Thursday, May 22, 2014

Shavuot: New twists on Traditions

Shavuot is coming up, the commemoration of the giving of the Torah at Mt. Sinai.

Typically people celebrate Shavuot with several customs:  Eating dairy food, studying torah all night, and reading the story of Ruth.  While all of these are wonderful ideas, perhaps its time to modernize our approach and really figure out how to involve the kiddos into the celebrations.

Eating Dairy Food (and no, we're not part of the Drink Milk campaign ;-): 
The traditional foods include blintzes, cheesecake and ice cream parties, and I'm not saying don't do those things if that hits the spot.  However, with a little ingenuity we can turn our dairy treat into something fun and interactive too (and healthy!)

Yogurt Cups/Bar:
I did this at EG's first birthday and it was a big hit!  It's super easy to put together, just put out different kinds of Yogurt (vanilla and greek are my favorites!) and some simple toppings for people to put in their cups.  AlwaysOrderDessert has some great varieties if you want to make something totally different too.
Gilit from Shoes-Off-Please (Jewish Blogger!) had one at her daughter's party!
Ice Cream:
I know, I said that was traditional and we're talking about ways to be a bit non-traditional.  But in addition to what you eat, there's how you make it.  We own this Ice Cream Ball, and it's a blast!  It takes a bit to get it going (salt, ice, etc.) but it's a great way to keep the kiddos involved in the process.
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Studying Torah:
While your kids may not be up for a full reading of the Torah, it can definitely be fun to switch up the nightly routine on the night of June 3rd and read some bible stories.  As a Jewish mother it can sometimes be hard to find traditional bible stories that aren't changed or altered or Christian in nature.  Here are a few that we own or have read that are wonderful for reading on Shavuot:

TEN GOOD RULES: This book is wonderful for our younger kids, from about 2-5.  The rules are simple and short, with counting as an extra fun part of the book.  The pictures are also simple to follow along and engaging.  And no, it's not 'do not commit adultery', it's 'Married people should love each other.'  Simple, easy and true to the Ten Commandments at it's core.
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Classic Bible Stories for Jewish Children:  I like this book, but it's honestly too mature for EG.  It's geared more towards 4-8 year olds, those that can really sit through a story without many pictures.  But it's definitely got all the traditional/classic stories in it and without any additional references you may not want.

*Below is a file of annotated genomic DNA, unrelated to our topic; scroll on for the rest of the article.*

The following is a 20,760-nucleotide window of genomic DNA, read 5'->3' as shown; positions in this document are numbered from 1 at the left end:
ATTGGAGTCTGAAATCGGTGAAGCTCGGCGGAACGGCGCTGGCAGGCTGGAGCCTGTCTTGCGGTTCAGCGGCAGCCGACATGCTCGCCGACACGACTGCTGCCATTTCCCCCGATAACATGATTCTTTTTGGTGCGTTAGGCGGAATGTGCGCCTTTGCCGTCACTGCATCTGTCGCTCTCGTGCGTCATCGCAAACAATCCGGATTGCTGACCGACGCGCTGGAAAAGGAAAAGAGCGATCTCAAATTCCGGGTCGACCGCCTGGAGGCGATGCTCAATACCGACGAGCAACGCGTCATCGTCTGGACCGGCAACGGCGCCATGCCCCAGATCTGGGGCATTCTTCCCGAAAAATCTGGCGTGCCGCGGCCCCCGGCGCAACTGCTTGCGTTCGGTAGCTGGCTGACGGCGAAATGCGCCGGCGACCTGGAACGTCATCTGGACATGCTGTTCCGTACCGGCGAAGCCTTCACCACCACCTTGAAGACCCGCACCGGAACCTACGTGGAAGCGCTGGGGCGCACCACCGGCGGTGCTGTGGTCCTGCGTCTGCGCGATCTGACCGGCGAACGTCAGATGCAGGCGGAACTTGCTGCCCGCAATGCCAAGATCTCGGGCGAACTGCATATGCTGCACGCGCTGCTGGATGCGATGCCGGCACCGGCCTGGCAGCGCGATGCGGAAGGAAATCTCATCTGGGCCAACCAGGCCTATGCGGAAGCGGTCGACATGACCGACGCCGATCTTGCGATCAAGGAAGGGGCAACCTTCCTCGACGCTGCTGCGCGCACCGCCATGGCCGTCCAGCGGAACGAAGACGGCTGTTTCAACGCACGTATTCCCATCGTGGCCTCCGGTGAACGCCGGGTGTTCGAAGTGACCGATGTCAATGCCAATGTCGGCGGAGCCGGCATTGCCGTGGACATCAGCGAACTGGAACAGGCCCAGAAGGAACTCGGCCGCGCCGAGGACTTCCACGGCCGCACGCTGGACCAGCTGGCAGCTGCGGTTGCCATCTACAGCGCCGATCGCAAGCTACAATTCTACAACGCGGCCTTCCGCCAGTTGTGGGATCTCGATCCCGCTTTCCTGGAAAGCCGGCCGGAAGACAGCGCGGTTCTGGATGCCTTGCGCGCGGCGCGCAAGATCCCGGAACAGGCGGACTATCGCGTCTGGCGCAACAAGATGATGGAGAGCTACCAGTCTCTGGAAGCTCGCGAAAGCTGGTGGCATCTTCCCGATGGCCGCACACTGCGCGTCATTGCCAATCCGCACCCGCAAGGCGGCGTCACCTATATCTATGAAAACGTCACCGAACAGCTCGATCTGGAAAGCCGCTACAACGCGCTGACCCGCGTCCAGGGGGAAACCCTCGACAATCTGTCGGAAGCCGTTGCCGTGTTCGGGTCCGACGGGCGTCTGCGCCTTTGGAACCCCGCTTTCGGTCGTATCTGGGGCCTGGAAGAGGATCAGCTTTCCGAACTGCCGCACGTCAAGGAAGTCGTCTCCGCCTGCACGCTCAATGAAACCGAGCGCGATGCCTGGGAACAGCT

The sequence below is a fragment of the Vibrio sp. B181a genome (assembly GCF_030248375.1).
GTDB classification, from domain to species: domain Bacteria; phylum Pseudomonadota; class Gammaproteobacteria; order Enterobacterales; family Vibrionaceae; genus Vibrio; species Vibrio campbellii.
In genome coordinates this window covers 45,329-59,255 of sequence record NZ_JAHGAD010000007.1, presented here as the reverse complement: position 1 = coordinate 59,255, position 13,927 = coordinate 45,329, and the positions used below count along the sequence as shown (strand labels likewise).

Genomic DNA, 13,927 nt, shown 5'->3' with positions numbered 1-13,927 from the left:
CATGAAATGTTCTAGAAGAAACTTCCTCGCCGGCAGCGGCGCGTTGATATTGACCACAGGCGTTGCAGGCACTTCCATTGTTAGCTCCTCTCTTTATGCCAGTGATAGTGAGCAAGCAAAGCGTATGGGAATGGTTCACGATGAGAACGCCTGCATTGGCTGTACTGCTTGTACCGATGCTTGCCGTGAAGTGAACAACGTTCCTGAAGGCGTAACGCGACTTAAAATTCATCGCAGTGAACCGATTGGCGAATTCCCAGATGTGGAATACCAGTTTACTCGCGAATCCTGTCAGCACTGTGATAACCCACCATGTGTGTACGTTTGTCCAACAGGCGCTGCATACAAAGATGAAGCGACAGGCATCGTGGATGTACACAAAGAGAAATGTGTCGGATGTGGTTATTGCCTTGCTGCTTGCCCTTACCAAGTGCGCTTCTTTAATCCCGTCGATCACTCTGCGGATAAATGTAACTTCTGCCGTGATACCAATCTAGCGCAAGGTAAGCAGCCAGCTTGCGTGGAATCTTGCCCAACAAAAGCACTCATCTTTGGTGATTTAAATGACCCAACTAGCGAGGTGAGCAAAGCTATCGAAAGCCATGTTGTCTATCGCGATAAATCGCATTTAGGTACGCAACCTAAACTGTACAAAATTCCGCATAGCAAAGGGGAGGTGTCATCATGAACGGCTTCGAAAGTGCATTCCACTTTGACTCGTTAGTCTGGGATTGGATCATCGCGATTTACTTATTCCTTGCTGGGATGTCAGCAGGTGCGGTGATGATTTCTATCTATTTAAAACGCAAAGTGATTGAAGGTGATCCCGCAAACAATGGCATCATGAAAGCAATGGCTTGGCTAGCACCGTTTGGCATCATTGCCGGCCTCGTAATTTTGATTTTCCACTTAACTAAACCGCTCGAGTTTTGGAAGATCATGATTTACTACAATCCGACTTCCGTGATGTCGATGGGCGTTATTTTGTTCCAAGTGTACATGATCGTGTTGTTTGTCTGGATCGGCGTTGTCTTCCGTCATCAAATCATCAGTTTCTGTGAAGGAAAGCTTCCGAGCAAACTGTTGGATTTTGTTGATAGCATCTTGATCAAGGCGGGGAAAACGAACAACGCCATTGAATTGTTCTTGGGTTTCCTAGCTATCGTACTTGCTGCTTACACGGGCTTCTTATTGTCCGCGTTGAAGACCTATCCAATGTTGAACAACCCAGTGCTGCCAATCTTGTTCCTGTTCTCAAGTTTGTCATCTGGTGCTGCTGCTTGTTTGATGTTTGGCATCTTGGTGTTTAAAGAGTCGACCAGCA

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The Littlest Mountain:  This is a great story about why G-d chose Mt.Sinai over other mountains and follows a traditional midrash story in the telling of the tale.  It's got great pictures, a traditional Jewish storyline and definitely follows the storyline on Shavuot being the holiday at Sinai.

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The story of Ruth:
Quick review for those of you who forgot:  Ruth is married, her husband dies and she decides to stick with her mother-in-law who is traveling back to Israel.  Ruth is the first 'convert' in that she forsakes her families religion to go to Israel.  While there she takes care of her Mother-in-Law by gathering food, etc. and eventually marries a man there.  Ruth's descendants include King David. 
This is EG's Hebrew name and so it's got a bit of connection for the family.

Unfortunately I haven't been able to find a decent story about Ruth that's kiddo appropriate.  However, I think it's also nice to focus on what Ruth did, and ways to incorporate that into your life.

This is a great excuse to have a playdate or two!  Introducing our kids to sharing and playing with others really reflects on what Ruth did.  Take a journey to the park to simulate the trip Ruth took with her Mother-in-Law Naomi...

While every child has toys they adore, they equally have toys that aren't their favorite.  I'm a huge fan of toy rotation, but I also believe that kids need to learn to let go early and often.  Maybe your child is old enough/big enough to pick out some toys for needy boys and girls.  If that's too much, maybe bring some to Grandma's house to play with while you're there...?  I'm hoping to get EG to 'give' some toys to B2, so that's something to consider as well.

How are you celebrating Shavuot?  Have you even thought about it yet with all the days between now and then?

I'll be back next week with some deeper thoughts on what Shavuot means to parenting, and how to embrace the 10 commandments in your own life.

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